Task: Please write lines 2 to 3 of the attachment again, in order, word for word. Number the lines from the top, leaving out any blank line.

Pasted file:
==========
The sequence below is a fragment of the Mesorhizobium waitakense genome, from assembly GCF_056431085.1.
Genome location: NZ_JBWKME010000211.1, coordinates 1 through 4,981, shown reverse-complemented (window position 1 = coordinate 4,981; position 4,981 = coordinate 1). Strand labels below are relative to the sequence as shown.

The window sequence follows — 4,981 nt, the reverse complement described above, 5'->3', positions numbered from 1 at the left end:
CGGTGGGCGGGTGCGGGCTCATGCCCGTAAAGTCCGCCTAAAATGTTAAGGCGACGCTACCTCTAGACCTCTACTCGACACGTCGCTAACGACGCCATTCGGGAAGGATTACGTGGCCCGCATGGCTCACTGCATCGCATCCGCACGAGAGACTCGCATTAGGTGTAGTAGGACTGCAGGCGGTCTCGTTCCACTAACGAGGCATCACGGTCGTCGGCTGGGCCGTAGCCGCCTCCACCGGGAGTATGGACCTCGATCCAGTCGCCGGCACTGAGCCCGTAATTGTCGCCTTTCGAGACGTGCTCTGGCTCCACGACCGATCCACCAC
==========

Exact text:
Genome location: NZ_JBWKME010000211.1, coordinates 1 through 4,981, shown reverse-complemented (window position 1 = coordinate 4,981; position 4,981 = coordinate 1). Strand labels below are relative to the sequence as shown.

The window sequence follows — 4,981 nt, the reverse complement described above, 5'->3', positions numbered from 1 at the left end: